UK confirms plan for its own contact tracing app

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The UK has confirmed plans for an app that will warn users if they have recently been in close proximity to someone suspected to be infected with the coronavirus.

The health secretary Matt Hancock announced the move at the government’s daily pandemic press briefing.

He said the NHS was “working closely with the world’s leading tech companies” on the initiative.

NHS graphic
However, one expert who has advised the effort has raised doubts about it.

The BBC has learned that NHSX – the health service’s digital innovation unit – will test a pre-release version of the software with families at a secure location in the North of England next week.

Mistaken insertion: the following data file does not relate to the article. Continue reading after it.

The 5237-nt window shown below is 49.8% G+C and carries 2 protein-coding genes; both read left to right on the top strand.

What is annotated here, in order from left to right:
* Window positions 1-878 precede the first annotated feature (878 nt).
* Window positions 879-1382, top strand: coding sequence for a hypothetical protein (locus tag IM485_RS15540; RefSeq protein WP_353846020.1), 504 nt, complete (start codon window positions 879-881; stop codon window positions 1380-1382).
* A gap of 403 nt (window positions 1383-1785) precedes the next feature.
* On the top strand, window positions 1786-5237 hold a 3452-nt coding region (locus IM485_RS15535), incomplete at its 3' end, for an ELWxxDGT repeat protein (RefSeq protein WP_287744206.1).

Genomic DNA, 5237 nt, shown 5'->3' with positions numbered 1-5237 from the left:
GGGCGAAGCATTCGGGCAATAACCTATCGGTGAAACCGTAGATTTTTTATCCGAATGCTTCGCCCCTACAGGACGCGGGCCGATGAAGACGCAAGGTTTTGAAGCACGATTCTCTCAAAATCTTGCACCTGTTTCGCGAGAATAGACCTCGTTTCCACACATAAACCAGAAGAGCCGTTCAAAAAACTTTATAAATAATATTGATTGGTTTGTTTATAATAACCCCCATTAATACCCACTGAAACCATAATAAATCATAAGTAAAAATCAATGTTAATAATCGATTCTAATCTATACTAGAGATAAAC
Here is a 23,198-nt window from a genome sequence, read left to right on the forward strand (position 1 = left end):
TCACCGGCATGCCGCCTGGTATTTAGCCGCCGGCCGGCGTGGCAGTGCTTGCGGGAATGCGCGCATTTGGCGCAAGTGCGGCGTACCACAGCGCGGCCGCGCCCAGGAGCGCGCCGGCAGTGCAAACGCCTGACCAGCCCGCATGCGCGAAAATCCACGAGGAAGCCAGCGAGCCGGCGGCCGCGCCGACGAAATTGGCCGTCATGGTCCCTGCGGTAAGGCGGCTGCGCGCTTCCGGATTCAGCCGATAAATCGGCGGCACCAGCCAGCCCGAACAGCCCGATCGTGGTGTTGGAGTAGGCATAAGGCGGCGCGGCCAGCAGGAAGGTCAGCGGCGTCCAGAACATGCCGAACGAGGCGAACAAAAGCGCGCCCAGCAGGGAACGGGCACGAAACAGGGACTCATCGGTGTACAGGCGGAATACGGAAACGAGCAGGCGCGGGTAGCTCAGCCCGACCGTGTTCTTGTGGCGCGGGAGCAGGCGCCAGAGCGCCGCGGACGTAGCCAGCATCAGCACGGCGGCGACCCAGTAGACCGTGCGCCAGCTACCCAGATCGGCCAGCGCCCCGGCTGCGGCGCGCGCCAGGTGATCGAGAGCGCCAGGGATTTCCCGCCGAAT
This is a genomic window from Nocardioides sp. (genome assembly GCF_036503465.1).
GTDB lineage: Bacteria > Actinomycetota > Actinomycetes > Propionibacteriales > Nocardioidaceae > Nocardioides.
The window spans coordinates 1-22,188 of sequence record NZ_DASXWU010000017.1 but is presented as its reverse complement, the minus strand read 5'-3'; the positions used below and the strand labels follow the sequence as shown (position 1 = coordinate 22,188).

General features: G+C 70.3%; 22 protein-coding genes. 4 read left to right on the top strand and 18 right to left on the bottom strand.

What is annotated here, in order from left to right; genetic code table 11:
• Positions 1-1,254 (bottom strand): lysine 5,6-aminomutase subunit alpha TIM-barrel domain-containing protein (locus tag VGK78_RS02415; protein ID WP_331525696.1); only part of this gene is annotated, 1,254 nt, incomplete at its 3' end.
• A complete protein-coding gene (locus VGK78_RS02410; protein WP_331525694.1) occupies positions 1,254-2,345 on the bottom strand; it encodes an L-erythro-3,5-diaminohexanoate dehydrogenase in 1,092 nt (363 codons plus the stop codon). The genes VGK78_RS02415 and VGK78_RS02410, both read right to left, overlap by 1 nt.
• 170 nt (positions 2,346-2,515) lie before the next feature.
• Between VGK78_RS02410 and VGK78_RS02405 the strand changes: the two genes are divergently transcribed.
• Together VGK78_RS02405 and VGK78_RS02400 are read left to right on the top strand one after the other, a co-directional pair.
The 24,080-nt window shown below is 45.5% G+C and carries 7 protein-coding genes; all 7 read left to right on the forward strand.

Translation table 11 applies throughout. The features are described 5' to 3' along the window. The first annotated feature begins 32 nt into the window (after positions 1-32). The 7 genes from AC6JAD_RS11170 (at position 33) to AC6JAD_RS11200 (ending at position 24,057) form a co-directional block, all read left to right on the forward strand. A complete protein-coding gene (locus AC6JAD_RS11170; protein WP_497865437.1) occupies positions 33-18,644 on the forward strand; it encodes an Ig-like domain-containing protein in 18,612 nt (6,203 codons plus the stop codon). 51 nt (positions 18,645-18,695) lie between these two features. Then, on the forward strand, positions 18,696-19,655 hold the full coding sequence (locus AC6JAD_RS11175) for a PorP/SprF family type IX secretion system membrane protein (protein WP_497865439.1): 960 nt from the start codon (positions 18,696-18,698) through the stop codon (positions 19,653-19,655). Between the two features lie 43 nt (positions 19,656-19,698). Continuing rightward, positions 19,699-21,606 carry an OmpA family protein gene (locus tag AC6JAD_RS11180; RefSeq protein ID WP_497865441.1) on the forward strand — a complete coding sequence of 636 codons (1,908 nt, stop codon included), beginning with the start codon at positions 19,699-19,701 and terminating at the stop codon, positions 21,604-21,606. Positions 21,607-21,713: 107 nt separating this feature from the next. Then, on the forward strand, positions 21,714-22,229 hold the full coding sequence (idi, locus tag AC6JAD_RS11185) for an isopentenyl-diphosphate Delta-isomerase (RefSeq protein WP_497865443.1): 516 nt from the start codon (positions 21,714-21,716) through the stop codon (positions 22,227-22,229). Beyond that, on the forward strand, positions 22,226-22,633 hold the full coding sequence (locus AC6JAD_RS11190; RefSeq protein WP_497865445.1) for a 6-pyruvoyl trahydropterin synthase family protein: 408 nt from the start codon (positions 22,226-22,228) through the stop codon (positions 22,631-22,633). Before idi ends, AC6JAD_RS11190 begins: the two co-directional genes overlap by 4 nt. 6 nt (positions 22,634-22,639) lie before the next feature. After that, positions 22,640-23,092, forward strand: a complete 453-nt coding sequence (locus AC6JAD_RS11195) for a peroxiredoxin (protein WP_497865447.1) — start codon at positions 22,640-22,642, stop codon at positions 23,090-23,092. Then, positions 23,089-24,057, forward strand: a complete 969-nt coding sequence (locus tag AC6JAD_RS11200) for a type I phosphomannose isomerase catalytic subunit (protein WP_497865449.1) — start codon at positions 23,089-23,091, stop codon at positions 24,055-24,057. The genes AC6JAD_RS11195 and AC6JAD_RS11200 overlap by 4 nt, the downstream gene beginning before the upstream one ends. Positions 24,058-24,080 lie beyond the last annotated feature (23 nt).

At present, the idea is that people who have self-diagnosed as having coronavirus will be able to declare their status in the app.

The software will then send the equivalent of a yellow alert to any other users whom they have recently been close to for an extended period of time.

If a medical test confirms that the original user is indeed infected, then a stronger warning – effectively a red alert – will be sent instead, signaling that the other users should go into quarantine.

To report testing positive, the user would have to enter a verification code, which they would have received alongside their Covid-19 status.

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